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Dodgers make a statement: 3 takeaways from sweep of Giants

Dodgers make a statement 3 takeaways from sweep of Giants


Ask around the Dodgers clubhouse, and you’ll get different answers.

For some players, such as Mookie Betts, games against the San Francisco Giants are like any other.

“We play the Giants the same way we play anybody else,” Betts said. “It’s just another game.”

For others, including Chris Taylor, the matchup has added significance — especially after the teams jockeyed for the National League West title last year before meeting in the NL Division Series.

“We know they’re probably going to be up near the top or in contention at the end of the year,” Taylor said. “So yeah, these games are important.”

One thing everyone in a Dodgers jersey agrees on: Performances such as this week’s two-game series sweep, and Wednesday’s 9-1 win in particular, should be the standard for this year’s team. Doing it against the Giants made an all the more resounding early season statement.

“I think certainly, they have to bring out the best in us — they sort of always do,” manager Dave Roberts said. “It’s a very good ballclub over there. I’m just happy that we drew well this week, this series and we performed well.”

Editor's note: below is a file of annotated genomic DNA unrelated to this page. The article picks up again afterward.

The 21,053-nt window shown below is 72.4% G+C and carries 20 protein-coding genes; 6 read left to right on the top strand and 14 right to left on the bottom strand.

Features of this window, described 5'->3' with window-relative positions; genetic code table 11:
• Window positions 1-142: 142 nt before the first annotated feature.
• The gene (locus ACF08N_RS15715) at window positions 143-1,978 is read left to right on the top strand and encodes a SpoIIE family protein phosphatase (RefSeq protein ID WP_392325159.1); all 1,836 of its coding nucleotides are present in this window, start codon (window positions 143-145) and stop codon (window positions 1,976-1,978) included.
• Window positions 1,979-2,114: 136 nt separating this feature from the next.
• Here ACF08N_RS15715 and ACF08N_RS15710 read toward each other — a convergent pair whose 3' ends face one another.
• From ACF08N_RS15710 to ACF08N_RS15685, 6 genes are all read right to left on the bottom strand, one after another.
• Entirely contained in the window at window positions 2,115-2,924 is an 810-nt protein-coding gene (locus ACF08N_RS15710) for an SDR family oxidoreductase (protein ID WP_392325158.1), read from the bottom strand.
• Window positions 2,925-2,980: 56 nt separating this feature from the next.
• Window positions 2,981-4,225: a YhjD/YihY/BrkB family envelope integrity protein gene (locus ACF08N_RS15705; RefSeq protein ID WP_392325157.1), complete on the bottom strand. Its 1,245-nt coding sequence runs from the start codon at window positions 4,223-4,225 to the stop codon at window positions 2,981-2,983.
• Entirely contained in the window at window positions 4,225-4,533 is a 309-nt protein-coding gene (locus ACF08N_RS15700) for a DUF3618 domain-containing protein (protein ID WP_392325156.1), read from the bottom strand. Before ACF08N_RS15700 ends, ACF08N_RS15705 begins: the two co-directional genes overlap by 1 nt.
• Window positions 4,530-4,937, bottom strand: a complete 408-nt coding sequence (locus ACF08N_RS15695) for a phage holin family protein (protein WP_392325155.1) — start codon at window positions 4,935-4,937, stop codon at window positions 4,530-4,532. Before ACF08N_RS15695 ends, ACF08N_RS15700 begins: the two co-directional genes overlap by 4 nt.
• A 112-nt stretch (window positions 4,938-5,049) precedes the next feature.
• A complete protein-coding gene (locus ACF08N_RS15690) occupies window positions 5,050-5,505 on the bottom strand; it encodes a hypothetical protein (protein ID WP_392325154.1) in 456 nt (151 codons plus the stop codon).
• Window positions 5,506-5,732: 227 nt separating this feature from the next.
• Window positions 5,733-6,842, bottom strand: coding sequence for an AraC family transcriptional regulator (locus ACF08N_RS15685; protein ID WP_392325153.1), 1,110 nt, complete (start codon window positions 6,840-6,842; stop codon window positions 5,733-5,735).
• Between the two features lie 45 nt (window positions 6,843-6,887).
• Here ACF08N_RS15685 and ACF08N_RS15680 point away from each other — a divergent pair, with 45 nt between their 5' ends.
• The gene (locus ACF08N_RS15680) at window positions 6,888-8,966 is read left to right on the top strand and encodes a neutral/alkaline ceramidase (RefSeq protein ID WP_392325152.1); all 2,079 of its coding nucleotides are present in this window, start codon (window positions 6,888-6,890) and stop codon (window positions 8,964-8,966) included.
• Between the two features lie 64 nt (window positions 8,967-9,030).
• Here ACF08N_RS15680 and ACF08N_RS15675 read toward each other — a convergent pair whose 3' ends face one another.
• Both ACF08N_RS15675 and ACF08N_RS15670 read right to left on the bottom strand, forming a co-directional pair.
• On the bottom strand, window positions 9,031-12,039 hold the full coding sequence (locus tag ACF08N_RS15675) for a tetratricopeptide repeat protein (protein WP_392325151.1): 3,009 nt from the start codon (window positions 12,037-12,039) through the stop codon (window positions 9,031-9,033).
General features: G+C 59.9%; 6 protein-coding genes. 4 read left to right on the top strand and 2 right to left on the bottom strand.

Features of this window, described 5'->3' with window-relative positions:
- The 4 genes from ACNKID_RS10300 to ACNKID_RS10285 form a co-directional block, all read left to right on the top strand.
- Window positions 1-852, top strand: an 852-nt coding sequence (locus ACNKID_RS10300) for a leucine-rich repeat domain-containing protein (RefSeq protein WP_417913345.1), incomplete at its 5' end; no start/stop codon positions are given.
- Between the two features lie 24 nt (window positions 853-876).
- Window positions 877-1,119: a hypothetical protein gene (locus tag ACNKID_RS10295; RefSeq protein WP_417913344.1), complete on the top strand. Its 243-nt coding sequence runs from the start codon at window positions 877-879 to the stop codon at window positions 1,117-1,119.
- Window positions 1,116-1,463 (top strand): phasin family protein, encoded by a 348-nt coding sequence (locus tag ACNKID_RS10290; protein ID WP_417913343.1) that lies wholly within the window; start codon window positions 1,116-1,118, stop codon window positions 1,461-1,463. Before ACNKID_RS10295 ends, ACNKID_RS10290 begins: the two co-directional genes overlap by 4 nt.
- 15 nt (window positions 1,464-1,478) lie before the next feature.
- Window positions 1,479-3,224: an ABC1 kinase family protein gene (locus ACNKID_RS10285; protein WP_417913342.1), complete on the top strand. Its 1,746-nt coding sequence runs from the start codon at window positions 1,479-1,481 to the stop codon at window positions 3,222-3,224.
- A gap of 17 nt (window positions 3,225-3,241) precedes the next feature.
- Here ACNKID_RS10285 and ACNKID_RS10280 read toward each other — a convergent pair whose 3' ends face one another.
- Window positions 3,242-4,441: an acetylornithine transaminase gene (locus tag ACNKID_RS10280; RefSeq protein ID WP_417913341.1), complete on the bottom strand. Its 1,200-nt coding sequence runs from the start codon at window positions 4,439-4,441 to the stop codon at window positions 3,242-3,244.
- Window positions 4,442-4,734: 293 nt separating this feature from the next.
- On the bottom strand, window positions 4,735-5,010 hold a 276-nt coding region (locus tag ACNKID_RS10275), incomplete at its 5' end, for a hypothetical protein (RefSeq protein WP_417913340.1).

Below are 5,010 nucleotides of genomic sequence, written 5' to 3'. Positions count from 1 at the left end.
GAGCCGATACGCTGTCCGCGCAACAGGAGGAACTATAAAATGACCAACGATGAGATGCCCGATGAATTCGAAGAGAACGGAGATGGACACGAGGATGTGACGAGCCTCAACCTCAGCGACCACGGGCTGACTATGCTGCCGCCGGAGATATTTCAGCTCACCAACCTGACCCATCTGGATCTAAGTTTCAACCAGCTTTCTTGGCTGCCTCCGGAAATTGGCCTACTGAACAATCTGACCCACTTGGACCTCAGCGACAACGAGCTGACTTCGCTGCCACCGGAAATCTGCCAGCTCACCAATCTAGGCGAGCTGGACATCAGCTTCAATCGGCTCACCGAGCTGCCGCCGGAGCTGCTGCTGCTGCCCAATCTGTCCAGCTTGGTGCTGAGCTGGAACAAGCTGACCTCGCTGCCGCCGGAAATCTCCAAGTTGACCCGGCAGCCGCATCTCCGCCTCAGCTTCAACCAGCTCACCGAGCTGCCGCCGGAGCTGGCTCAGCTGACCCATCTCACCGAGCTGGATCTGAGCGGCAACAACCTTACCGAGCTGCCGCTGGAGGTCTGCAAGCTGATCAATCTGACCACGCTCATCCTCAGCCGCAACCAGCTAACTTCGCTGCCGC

Here are three takeaways from the series.

Lineup finally clicks

The Dodgers entered Wednesday as one of baseball’s highest-scoring lineups, ranking third in runs-per-game. But they hadn’t been one of the league’s most potent at the plate.

They ranked just 12th in batting average, 11th in slugging percentage and 15th in home runs. Only three of their hitters had an on-base-plus-slugging percentage above .720. And several of their biggest stars — including Justin Turner, Max Muncy and Trea Turner — have dealt with early-season struggles.

After scoring just three runs in Tuesday’s victory, however, the group finally looked as advertised on Wednesday. They scored nine runs on 11 hits. They drew four walks and hit two home runs. And they scored both consistently and in bunches, producing a run in four different innings and scoring four in the seventh alone.